Simon Fraser University’s Jeremy Stone led participants through a disaster relief planning session at Community Futures-Trail last week. (Submitted photo)

Simon Fraser University’s Jeremy Stone led participants through a disaster relief planning session at Community Futures-Trail last week. (Submitted photo)

Disaster planning session held in Trail

Goal of the day-long session was to begin developing strategies and plans

Thirty stakeholders filled the Community Futures boardroom in Trail last week to discuss disaster planning.

The goal of the day-long session was to begin developing strategies and plans for economic response and recovery after a major disaster or disruption.

Disaster comes in many forms and can severely impact a community. The historic Grand Forks flood of 2018 saw 85 businesses directly impacted. Two years later, 20 per cent of those businesses have still not reopened – and many may not. It’s not IF we will have another flood, wildfire, pandemic, or other disaster, it’s WHEN.

Stakeholders represented regional and municipal government, Industry, educational institutions, healthcare, Canadian armed forces, transportation, search and rescue, economic development, business, and many other agencies and entities. Attendees first participated in a mock exercise to stimulate the resilience planning mindset, then formed working groups to begin developing plan components for impact assessments, recovery plans, communications, infrastructure, business recovery finance, and many other elements that can help mitigate economic disruption.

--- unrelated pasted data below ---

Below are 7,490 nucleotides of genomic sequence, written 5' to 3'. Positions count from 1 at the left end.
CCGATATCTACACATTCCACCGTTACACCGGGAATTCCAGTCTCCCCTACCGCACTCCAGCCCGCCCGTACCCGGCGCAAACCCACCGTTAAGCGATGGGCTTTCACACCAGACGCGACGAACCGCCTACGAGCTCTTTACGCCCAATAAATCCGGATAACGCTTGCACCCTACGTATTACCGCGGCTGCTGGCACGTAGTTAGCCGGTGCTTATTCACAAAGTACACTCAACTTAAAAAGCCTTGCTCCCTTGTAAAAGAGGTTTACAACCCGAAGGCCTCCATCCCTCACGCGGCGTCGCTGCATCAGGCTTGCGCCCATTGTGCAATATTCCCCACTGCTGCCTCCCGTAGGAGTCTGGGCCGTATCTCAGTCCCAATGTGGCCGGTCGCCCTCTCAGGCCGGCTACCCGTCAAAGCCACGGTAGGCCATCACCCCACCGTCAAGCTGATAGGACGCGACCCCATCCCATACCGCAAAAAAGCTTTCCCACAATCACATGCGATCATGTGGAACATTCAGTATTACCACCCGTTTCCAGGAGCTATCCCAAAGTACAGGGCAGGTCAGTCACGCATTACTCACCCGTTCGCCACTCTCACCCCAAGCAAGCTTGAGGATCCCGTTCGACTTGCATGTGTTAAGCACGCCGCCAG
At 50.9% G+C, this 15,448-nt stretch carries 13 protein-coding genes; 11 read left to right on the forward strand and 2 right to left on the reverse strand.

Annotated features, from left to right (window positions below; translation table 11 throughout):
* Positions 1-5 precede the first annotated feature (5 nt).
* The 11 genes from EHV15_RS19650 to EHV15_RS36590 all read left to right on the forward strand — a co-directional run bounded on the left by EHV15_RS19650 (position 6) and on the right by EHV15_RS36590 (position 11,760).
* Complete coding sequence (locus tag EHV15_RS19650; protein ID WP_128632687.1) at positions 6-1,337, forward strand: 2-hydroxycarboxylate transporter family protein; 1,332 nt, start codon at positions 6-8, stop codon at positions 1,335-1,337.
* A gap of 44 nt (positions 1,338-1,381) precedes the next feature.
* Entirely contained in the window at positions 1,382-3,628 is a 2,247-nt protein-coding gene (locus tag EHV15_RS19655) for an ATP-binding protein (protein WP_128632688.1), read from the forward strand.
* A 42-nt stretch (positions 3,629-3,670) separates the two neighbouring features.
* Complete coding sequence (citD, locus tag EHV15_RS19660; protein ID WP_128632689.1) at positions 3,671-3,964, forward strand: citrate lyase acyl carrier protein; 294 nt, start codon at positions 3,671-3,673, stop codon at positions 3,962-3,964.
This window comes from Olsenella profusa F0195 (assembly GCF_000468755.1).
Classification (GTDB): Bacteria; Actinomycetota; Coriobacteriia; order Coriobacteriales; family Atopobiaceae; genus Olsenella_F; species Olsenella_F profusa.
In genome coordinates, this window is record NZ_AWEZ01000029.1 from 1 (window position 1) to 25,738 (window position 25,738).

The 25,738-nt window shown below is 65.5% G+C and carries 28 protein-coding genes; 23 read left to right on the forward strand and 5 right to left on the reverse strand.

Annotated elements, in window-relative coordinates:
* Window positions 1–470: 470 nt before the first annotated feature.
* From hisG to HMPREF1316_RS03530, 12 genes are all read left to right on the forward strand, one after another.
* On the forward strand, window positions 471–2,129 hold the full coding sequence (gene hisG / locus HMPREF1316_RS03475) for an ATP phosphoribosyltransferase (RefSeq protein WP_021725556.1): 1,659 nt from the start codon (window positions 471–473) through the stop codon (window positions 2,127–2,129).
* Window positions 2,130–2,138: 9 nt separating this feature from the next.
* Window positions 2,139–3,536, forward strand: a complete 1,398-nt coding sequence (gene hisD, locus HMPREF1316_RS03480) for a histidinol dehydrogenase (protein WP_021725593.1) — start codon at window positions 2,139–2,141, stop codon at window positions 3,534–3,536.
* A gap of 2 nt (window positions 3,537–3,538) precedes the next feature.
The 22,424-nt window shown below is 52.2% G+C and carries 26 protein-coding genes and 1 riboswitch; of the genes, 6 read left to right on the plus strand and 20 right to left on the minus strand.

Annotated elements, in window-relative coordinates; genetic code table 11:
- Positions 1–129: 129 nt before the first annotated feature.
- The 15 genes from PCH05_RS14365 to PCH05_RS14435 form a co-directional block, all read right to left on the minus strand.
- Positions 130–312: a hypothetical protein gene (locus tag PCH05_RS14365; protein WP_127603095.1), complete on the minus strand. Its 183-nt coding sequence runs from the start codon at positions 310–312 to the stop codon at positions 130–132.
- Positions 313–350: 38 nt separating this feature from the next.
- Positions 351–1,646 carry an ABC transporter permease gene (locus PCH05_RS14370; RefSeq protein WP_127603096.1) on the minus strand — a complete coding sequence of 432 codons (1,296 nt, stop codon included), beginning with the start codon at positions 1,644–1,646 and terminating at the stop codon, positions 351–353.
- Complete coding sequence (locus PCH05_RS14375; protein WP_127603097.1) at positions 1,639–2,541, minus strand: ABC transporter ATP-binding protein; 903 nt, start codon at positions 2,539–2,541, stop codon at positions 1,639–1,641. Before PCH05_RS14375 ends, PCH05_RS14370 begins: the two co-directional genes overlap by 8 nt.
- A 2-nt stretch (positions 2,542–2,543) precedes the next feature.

The workshop was delivered by Jeremy Stone, Director of Simon Fraser University’s Community Economic Development Program. Jeremy is a leader in economic resilience and has worked on various disaster recoveries including Hurricanes Katrina and Harvey, the Deepwater Horizon oil spill, the economic recovery of Lower Manhattan after 9/11, and the 2013 Colorado floods. Jeremy was accompanied by his facilitation team of three Rural Development Institute interns from Selkirk College, who will assist with drafting the economic resilience plans that will be returned to the local stakeholders.

Over the next few months, the SFU and Selkirk teams will work together to write up the initial draft plans based on the workshop outcomes. Once complete, those draft plans will be resubmitted to the community to review, edit, and fill in the gaps to ensure it represents our local needs and values.

When asked how he thought the workshop went, Stone replied: “I think the day was a great success as there was a lot of engaged, committed institutions and participants in the room.

“The future of the planning is really strong. We just need to identify where we can fill some gaps, and how both financial institutions like the Trusts, and senior levels of government, like the province and federal levels, can continue to invest in this sort of work. This could be a model for the whole province, if not the whole country.”

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